Accueil arrow Tribunes libres arrow Islamist terrorism in Europe : the case of Belgium







Prof. Dr. Herman Matthijs & Farhan Zahid

Professor Dr. Herman Matthijs (Belgium) is Senior Lecturer at Vrije University
Brussels and Ghent University. Farhan Zahid (Pakistan) is a PhD student
(Counter Terrorism) at Vrije University Brussels.





Belgium has been a victim of terrorism since early 1970s. Since then we observe a number of violent non-state actors of various different ideologies involved in perpetrating violent terror attacks. The terror groups involved during 1970s and 1980s were mostly radical Marxist factions and liberation movements. We see a plethora of terrorist organizations involved in such as Red Army Faction (RAF), Ukrainian Liberation Front, Irish Republican Army, Justice Commandos for the Armenian Genocide, Al-Fatah, Irish National Liberation Army, Black March, Independent Albanian Movement, Basque Fatherland and Liberty (ETA), Communist Combatant Cells (CCC), Crazy Brabant Killers, Black Lebanon, Arab Revolutionary Army and Croatian Nationalists.

The country first suffered by the hands of Armenian terrorist organization New Armenian Resistance (NAR) which launched a wave of terrorist attacks during late 1970s. NAR which was considered an ally of Armenian Secret Army for the Liberation of Armenia (ASALA) targeted Turkish banks, business offices, Turkish airline offices and other Turkish interests based in Belgium. The raison d'etre for systematically assaulting Turkish interests was to avenge late 19th century genocide (1885-1915) which Turkish government had refused to acknowledge. The wave of terror attacks severely damaged Turkish businesses and resulted in enormous economic losses, and the attacks continued during 1980s and early 1990s till the NAR was cracked down by Belgian authorities.[1]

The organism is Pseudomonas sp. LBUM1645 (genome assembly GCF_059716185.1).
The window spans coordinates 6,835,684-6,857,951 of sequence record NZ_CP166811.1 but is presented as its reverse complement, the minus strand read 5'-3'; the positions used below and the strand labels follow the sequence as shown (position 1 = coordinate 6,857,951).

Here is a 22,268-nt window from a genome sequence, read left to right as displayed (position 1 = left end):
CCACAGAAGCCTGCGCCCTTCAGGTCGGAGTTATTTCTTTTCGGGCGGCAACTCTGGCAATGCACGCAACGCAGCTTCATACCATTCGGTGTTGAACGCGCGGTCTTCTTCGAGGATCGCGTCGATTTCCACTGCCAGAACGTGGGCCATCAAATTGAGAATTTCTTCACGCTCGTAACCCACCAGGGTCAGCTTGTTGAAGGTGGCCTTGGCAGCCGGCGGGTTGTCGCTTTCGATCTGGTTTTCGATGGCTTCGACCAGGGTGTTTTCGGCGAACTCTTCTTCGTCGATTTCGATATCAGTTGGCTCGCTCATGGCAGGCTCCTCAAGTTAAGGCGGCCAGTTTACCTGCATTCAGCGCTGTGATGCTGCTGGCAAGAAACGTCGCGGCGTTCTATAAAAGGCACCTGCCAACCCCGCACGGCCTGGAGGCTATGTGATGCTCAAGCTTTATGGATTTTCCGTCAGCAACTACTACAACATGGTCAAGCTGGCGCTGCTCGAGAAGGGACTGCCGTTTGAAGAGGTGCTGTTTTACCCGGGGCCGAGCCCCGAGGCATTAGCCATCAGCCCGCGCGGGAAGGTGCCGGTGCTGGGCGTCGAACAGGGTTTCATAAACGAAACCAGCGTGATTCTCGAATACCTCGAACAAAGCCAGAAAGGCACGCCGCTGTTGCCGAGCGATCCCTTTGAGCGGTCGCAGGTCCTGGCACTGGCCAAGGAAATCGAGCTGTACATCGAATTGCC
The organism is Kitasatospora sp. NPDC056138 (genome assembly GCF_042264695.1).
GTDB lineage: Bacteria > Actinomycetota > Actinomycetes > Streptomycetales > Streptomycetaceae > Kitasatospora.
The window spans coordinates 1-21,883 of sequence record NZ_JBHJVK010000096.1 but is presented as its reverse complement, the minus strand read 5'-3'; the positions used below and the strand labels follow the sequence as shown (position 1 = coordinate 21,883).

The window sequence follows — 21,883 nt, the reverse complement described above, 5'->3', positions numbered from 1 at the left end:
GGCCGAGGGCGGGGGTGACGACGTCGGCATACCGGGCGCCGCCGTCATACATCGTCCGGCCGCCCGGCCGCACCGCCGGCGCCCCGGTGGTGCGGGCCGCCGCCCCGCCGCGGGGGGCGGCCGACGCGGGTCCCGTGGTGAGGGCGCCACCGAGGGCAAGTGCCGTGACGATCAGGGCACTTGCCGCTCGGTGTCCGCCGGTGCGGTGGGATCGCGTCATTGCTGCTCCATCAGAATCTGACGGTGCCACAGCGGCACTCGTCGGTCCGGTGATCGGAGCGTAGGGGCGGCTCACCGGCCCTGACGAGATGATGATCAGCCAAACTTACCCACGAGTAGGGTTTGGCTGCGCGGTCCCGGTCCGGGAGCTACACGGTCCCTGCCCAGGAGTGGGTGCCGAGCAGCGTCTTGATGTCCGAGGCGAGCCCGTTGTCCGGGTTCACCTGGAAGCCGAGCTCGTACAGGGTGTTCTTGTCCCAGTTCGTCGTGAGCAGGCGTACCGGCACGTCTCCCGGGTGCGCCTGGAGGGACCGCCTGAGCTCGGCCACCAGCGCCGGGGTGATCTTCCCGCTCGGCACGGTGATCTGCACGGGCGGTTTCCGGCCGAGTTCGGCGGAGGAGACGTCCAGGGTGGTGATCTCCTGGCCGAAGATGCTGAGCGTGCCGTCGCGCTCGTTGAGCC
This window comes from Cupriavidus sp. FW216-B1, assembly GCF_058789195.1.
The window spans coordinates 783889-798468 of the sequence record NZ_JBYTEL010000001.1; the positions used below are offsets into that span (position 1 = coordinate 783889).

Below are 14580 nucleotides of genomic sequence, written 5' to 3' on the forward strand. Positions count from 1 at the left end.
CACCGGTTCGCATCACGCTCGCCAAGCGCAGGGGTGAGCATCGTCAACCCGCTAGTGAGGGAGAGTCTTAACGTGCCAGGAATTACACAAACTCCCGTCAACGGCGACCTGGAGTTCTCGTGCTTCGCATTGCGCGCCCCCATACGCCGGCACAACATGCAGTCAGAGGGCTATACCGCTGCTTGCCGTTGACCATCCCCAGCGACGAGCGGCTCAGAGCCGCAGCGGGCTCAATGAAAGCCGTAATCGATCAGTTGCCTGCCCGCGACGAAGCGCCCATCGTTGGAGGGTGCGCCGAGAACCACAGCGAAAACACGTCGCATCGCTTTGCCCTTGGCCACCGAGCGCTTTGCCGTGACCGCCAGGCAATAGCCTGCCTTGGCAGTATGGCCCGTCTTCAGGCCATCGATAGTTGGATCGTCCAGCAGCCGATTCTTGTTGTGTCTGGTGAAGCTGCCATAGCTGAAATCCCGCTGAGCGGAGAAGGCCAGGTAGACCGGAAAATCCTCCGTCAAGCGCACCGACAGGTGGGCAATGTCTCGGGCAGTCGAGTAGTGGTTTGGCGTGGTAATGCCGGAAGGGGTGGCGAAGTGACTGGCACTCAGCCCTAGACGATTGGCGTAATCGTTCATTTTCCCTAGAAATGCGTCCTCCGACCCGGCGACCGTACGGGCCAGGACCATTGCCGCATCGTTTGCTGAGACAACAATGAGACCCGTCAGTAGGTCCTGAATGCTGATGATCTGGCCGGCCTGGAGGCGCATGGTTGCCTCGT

The second wave of terrorist attacks began with the advent of Communist Combatant Cells (CCC), and Revolutionary Front for the Proletariat Action (FRAP), two communist organizations connected to other contemporary European communist terrorist organizations such as Action Directe (France) and Red Army Faction (West Germany). The organizations created a lot of havoc during 1980s by launching terror strikes against capitalist symbols such banks, multi-national corporations and business centers. CCC was also active in planning to strike targets as formidable as offices of North Atlantic Treaty Organization. CCC had virtually ended with the arrest of its leader Pierre Carette in 1985.[2]

Another slightly less terrorizing wave of terror attacks was launched by Peace Conquerors in 1985. An environmental extremist organization that launched several attacks against pharmaceuticals, and its sister-concerns also struck similar targets in Germany and Australia.[3]  Another organization of same kind was Animal Liberation Front that struck businesses that use animals for testing. Animal Front planted bombs and damaged factories and offices in Antwerp and Schoten during late 1990s.